At a time when liberalism is in disarray, this vastly illuminating book locates the origins of its crisis. Those origins, says Alan Brinkley, are paradoxically situated during the second term of Franklin Delano Roosevelt, whose New Deal had made liberalism a fixture of American politics and society. The End of Reform shows how the liberalism of the early New Deal—which set out to repair and, if necessary, restructure America’s economy—gave way to its contemporary counterpart, which is less hostile to corporate capitalism and more solicitous of individual rights. Clearly and dramatically, Brinkley identifies the personalities and events responsible for this transformation while pointing to the broader trends in American society that made the politics of reform increasingly popular. It is both a major reinterpretation of the New Deal and a crucial map of the road to today’s political landscape.
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The title of this book refers to 2 famous volumes on related topics, Richard Hofstader's The Age of Reform and Theodore Lowi's The End of Liberalism. Hofstader covered the period of reforming politics from the late 19th century to FDR and Lowi analyzed the more recent disintegration of post-war liberalism. Brinkley aims to complete a trilogy of works by characterizing how the policies and political thought of the FDR period and its immediate successors became the liberal orthodoxy. Brinkley takes pains to demonstrate that the essential feature of this orthodoxy was an attempt to rescue capitalism from its irrationalities and excesses. Rather than a disguised socialist attack on the free market, as claimed hysterically by many contemporaries, the Roosevelt administrations attempted to build up a regulatory and social meliorist framework that would preserve the essential features of capitalism. This was accompanied by an interest in Keynesian macroeconomic management...
This book is really fundamental for understanding both the New Deal and the Liberal tradition it engendered. The book's title evokes two prior famous books; Hofstader's The Age of Reform and Lowi's End of Liberalism. Brinkley positioned this book as a bridge between Hofstader's description and analysis of the Progressive movement and Lowi's analysis of the disintegration of Liberalism. Brinkley begins by emphasizing the Progressive heritage of the New Deal. After the conservative reaction accompanying the First World War and the 20s, the election of Roosevelt and the crisis of the Depression brought Progressive influenced Democrats (some former Progressive Republicans)to power at a time when the American electorate was willing to try more radical and statist measures. The New Deal, however, was an improvisation and what evolved was a gradual diminution of Progressive skepticism about the institutions of capitalism. The interest in somehow reforming capitalism in any fundamental...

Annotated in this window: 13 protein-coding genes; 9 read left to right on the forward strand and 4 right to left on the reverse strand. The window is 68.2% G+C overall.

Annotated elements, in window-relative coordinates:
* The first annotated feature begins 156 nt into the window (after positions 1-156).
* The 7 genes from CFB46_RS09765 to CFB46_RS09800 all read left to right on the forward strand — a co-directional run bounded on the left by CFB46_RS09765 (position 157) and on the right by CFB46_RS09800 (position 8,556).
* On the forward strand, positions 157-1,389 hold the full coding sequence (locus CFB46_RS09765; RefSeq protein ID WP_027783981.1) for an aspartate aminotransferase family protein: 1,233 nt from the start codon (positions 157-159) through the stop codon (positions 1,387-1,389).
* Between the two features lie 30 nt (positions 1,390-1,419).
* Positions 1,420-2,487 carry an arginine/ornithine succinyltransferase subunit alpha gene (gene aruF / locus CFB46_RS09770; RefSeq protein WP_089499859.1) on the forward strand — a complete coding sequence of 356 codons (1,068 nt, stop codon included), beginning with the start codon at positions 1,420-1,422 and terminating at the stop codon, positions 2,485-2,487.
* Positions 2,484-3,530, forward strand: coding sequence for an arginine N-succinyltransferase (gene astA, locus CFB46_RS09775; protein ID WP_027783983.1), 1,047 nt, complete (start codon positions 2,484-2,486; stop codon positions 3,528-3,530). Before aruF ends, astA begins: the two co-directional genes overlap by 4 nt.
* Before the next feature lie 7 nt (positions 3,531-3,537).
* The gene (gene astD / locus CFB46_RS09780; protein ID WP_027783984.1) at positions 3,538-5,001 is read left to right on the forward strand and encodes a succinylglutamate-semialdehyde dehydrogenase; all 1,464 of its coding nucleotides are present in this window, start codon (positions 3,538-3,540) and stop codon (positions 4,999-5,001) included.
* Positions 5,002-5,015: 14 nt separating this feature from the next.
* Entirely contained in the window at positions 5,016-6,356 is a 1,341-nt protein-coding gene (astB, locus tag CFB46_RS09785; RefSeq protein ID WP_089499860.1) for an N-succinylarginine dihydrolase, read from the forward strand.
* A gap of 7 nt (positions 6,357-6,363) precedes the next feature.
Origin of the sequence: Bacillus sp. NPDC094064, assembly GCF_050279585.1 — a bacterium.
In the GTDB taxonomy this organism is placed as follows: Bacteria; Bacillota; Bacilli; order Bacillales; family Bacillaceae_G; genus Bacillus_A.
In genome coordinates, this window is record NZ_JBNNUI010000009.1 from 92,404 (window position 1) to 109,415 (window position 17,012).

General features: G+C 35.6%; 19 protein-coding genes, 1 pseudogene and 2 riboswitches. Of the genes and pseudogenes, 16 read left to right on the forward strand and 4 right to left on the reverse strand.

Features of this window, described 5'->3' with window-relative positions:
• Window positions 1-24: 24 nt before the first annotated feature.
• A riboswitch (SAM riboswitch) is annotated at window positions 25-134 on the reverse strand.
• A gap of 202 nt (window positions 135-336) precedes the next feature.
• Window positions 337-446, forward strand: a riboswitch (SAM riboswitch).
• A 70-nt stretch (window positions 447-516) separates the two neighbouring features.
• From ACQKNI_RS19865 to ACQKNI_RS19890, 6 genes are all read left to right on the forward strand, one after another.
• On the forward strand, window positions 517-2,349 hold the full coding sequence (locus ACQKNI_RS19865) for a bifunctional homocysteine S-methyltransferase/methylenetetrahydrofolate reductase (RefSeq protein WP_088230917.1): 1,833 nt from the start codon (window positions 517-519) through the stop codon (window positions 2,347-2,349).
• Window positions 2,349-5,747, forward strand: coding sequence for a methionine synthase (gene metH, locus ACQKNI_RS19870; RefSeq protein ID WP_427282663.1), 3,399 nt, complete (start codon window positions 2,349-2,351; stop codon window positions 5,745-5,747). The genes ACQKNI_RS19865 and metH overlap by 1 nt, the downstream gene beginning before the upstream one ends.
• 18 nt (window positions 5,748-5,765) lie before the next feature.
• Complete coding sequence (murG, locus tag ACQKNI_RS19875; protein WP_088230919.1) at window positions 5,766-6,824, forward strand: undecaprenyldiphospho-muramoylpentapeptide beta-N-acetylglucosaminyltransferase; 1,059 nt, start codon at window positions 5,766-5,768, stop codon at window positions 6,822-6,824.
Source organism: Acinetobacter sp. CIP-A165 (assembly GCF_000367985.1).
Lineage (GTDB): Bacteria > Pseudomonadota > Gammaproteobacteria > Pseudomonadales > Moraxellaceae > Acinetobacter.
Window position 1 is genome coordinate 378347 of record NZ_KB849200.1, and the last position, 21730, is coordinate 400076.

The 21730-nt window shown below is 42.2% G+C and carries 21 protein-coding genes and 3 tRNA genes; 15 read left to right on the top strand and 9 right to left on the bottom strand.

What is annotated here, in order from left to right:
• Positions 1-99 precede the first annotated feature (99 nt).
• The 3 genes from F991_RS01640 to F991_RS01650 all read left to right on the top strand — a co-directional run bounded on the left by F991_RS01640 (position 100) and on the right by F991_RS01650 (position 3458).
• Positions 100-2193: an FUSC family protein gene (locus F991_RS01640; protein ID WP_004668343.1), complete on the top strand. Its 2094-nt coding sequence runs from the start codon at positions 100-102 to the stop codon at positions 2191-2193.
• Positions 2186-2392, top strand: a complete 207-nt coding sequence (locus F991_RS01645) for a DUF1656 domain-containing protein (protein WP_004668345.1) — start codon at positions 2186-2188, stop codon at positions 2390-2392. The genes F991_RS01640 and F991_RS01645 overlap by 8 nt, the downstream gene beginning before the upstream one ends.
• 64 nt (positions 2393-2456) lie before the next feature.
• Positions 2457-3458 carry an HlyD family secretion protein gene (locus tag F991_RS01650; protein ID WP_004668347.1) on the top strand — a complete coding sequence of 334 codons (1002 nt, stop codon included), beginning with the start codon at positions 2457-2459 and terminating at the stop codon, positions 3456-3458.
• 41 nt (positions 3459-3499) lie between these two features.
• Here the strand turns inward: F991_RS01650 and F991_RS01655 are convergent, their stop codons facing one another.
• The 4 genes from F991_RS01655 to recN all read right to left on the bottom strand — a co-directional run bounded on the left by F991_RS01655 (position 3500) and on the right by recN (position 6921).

Professor Brinkley attempts to answer this question in this excellent recapitulation of liberalism's development from the late 1930s to the end of World War II. That period began with the so-called "Roosevelt Recession," an unwelcome development for liberals and progressives who had, despite other differences, put their unwavering faith in the political and economic leadership of President Roosevelt.
Brinkley borrows from Ellis Hawley's The New Deal and the Problem of Monopoly and other first-rate treatments of the New Deal to show how previous splits in liberal thought were further aggravated by Roosevelt's recession. Liberals wanting statist control of the economy; liberals wanting governmental-corporate-labor "associational" agreements on production and pricing; liberals stressing anti-monopoly governmental efforts as a way to increase consumption --- all these guys fought for Roosevelt's ear as the President vacillated maddingly on the proper response. The upshot was...
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